By Corinne Guerci
Georges Rey started making films in the late ‘60s. L’homme nu [The Naked Man, 1969] was his first film, followed by La vache qui rumine [Ruminating Cow], a three-minute static shot.
From 1975 to 1978, he shot a fifty-minute film,L’amour la plus grande imposture de tous les temps [Love, the greatest sham of all time], for which he never looked in the viewfinder and was inspired by the various people he met on his travels (to Venice, in the Occitanie region…). The film starts out with an ant trail – a symbol of something, which, in essence, cannot be framed. It then goes on to address the link between nature and culture, the phenomenon of cultural adaptation and the construction of one’s identity as one meets new people.
This film lays the foundations of Georges Rey’s research: his interest in what happens beyond the frame and his refusal of the norm have led him to leave aside standardised film and to take a specific interest in anything that may, in some shape or form, contribute to liberating the human condition. It is also in a similar spirit that he made Le monde le plus beau est comme un tas d’ordures répandu au hasard [The most beautiful world is like a pile of rubbish haphazardly strewn around, 1976], inspired by a phrase from Heraclitus which postulates the emergence of beauty outside of order.
His journey through punk music would lead him to shoot several films about bands from Lyon. Following this revelation of punk music, Georges Rey would find himself losing touch with reality. If one assumes that “realising oneself” consists in finding one’s own reality, then Georges Rey realised himself as from the ‘80s through the eyes of other artists.
While staying in New York in 1980-81, he became fascinated with Jim Jarmusch’s first film, Permanent Vacation (1980), a sprawling urban narrative set to a soundtrack of rock and punk music.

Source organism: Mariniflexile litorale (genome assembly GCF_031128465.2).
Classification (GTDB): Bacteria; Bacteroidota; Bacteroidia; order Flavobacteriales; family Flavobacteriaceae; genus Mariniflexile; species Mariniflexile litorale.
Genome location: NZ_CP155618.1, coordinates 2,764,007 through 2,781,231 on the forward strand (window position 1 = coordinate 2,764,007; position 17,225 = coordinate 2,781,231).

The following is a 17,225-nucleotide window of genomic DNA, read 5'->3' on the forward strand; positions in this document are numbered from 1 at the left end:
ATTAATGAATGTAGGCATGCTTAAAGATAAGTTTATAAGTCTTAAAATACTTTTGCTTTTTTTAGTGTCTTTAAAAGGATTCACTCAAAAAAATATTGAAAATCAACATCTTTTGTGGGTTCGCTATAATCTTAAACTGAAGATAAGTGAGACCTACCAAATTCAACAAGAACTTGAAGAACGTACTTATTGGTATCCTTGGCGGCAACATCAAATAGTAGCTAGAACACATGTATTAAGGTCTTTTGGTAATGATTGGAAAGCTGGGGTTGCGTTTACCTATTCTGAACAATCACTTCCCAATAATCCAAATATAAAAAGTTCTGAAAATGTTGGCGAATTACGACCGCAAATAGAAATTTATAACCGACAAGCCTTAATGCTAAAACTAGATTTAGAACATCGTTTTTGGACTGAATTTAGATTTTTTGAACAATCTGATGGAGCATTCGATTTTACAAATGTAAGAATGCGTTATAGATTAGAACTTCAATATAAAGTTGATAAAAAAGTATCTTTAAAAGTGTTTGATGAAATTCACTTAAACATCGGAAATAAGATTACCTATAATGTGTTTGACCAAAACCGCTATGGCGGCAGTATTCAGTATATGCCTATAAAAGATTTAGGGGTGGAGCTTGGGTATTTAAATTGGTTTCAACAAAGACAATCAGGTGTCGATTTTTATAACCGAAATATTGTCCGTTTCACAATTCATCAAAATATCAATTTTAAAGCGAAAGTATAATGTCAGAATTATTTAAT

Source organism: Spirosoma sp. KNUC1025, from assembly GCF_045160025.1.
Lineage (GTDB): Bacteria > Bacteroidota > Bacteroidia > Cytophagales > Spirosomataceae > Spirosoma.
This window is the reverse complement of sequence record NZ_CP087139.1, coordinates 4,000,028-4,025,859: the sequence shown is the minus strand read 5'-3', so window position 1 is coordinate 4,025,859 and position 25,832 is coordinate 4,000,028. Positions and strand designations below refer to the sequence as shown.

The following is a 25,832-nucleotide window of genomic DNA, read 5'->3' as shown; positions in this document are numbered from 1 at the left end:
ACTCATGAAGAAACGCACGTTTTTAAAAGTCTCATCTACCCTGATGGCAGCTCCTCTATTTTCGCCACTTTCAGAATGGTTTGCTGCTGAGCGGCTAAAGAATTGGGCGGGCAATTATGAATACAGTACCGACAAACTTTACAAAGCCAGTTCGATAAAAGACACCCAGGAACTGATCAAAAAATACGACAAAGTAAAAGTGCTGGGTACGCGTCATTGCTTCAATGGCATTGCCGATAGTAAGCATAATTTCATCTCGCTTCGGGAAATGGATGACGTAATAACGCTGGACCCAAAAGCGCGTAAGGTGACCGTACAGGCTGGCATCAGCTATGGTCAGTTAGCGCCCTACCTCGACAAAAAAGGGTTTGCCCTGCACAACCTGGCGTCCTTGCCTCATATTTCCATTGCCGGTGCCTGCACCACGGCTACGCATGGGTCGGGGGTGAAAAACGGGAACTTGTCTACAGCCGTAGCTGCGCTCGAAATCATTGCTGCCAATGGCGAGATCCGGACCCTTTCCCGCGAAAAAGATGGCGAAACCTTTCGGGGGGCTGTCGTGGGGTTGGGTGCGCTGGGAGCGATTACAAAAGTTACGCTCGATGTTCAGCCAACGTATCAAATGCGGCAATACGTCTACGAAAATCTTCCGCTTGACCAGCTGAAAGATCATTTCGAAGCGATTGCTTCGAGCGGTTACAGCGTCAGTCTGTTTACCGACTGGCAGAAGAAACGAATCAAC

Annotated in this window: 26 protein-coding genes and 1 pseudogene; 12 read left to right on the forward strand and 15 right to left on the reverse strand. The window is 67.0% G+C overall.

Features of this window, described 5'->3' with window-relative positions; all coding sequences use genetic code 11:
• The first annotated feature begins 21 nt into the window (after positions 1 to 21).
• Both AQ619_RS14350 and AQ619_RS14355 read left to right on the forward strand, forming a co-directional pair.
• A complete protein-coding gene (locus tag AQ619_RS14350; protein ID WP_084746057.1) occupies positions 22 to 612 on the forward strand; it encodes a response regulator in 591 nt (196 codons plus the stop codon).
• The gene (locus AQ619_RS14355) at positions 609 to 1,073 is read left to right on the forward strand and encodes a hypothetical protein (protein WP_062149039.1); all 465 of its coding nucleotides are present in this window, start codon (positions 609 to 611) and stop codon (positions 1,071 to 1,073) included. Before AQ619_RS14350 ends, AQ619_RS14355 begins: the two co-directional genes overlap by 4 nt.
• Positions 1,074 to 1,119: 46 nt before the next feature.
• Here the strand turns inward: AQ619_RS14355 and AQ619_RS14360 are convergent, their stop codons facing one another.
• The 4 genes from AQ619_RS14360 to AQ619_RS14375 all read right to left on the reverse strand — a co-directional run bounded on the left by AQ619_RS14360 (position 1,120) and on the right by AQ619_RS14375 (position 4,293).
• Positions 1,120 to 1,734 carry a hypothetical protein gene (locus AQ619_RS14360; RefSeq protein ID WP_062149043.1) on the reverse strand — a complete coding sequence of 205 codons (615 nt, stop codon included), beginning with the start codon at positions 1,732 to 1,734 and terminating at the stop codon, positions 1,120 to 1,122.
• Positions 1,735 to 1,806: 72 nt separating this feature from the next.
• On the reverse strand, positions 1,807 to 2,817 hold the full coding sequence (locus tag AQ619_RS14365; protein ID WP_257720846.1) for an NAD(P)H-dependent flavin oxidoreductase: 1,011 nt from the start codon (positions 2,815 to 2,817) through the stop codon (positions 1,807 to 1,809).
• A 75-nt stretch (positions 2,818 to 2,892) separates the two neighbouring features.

From that time onwards, Georges Rey started to portray artists in his films (with Philippe Parreno, Pierre Joseph and Philippe Perrin, Ange Leccia…). While reality was no longer as immediately palpable and intense as the punk scene had allowed it to be a few years earlier, Georges Rey now sought to capture it through his interest in artists, in their visions and in how they translate this vision in the real world (as in No more reality, a film with Philippe Parreno). In 1985, he made the film Canards [Ducks], in which he aimed to work on the most mundane image as possible.
Georges Rey’s films favour static shots and seek to capture reality as it occurs, in its own time, and altering it as little as possible. They are not edited (unlike documentary films), as Georges Rey prefers to give as much freedom as he can to his subject matter.
Since the 2000s, his interest has shifted toward photography, which he uses to try to pull back the veil that prevents us from seeing reality. The idea of covering has since become one of the main preoccupations in his work. His photographs almost always refer to traces of past actions or, in other words, to the time elapsed rather than the result of a single snapshot moment.